Tuesday, May 31, 2016

Confederacy of Dunces Cookbook

Recipes from Ignatius J. Reilly's New Orleans
“Canned food is a perversion,' Ignatius said. 'I suspect that it is ultimately very damaging to the soul.”
                   ― John Kennedy Toole, A Confederacy of Dunces

By Doc Lawrence

NEW ORLEANS-Stroll down Canal Street on the sidewalk that fronted on D.H. Holmes department store and you’ll be greeted by the statue of Ignatius J. Reilly, the protagonist of A Confederacy of Dunces, the Pulitzer Prize–winning novel by John Kennedy Toole. It’s standing near today’s Ritz-Carlton and rare is the moment when someone isn’t posing for American literature’s best-known slacker.

Like Twain’s Huckleberry, Ignatius has become part of the American scene where the lines between. fiction and fact are blurred. At last, we have an extension of the novel's exalted place in Americana: an original cookbook and a doggone good one at that.

Recall the larger-than-life, overweight Ignatius living with his mother Irene in 1960s New Orleans. Viewed by some as the Don Quixote of the French Quarter, Ignatius is the star of the farce that still attracts a global audience. The stage play of Confederacy was performed a few years back by Atlanta’s Theatrical Outfit and is on the road now. Such expansiveness and longevity merits a cookbook and we are grateful that one author had the ability to do what would appear to be quite daunting.

Ms. Nobles with Ignatius
Cynthia LeJeune Nobles, a cookbook editor at the Louisiana State University Press, was asked to undertake the task of writing a Confederacy of Dunces cookbook. "When I first read the novel,” Nobles said, “the most captivating thing to me was it had all this food in the book." Author of "The Delta Queen Cookbook, and a member of the Newcomb College Culinary History Writers Group, Nobles spent a year researching and writing. The result: A Confederacy of Dunces Cookbook: Recipes from Ignatius J. Reilly's New Orleans (LSU Press), with over 200 recipes plus stories and photographs.
The Legendary Weenie Wagon

Ms. Nobles confirms that the research for her cookbook was fun, often delicious.” I gained 10 pounds,” she admits. Everything resulted in a highly readable, well organized work loaded with recipes and stories from Toole’s classic novel along with her interesting insights about legendary restaurants like Antoine’s in the French Quarter and descriptions of the ethnic neighborhoods of New Orleans.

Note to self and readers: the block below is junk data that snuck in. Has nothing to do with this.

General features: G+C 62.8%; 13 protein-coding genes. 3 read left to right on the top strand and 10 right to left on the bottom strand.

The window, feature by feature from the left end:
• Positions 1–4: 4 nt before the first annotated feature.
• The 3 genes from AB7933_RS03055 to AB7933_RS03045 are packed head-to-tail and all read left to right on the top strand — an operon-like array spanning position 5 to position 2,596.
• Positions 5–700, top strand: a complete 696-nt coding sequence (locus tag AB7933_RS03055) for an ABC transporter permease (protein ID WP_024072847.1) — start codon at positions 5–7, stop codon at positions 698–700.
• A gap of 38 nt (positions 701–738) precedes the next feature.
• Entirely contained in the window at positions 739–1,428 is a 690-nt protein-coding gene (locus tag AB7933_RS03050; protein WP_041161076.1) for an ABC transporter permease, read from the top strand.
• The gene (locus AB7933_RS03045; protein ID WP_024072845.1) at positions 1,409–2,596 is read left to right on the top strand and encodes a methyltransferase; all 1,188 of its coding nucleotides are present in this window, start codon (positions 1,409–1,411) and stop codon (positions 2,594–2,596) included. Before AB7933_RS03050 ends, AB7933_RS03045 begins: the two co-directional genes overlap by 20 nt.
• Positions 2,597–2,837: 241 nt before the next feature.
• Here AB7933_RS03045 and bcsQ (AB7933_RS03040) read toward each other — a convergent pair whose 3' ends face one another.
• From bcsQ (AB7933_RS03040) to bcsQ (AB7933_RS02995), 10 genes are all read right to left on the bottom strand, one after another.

Using one of the author’s original recipes, I entertained guests with her multicultural  Muscatel Braised Lamb Shanks with Sour Cream Mashed Potatoes. A bottle of Malbec from Argentina complimented the dish in the grandest tradition of New Orleans dining.

Oysters Rockefeller at Antoine's
The chapters bring the reader back to that first reading of Toole’s novel with an added lagniappe: tested and reliable recipes that include many classic cocktails. Chapter titles “Hanging Out with Burma Jones,” “In the Kitchen with Irene Reilly,” “Santa Battaglia, or How to Cook Like a Sicilian” are just a few. The French Quarter’s iconic weenie wagon stars in the chapter “Adventures with Paradise Vendors.”

Come on along with Ignatius, Irene, Claude, Burma, Lana Lee, Patrolman Mancuso, Darlene, Miss Trixie and Gus Levy. You’ll have at least three memorable meals daily, unlimited refreshing cocktails and enjoy some of the best stories found on cookbook pages in recent years.

Saturday, May 28, 2016

Memorial Day Recipes and Wines

From Emmy Nominated Chef Lara Lyn Carter

“Our debt to the heroic men and valiant women in the service of our country can never be repaid. They have earned our undying gratitude. America will never forget their sacrifices.” – President Harry S. Truman

By Doc Lawrence

Quail On The Grill
ATLANTA-It’s a holiday weekend, a time of remembrance and like almost every American commemoration, it becomes a celebration, a gathering centered on family and friends where food and appropriate beverages are added treats. Nostalgia and gratitude combine well with our coming together.

It’s getting warmer here as spring gently winds down and that means cooking and entertaining outdoors. Fire the grills, ice down some good things to drink and let the good times begin. For many years we’ve provided relevant recipes from various chefs and on occasion, gone back into some old cookbooks for ideas.

This year, the bright shinning star chef, Lara Lyn Carter provided originals, something the Emmy-nominated host of the PBS hit, Thyme for Sharing, does skillfully.


       By Lara Lyn Carter
Jack’s Grilled Quail
1/4 cup Jack Daniel’s Old No. 7 Whiskey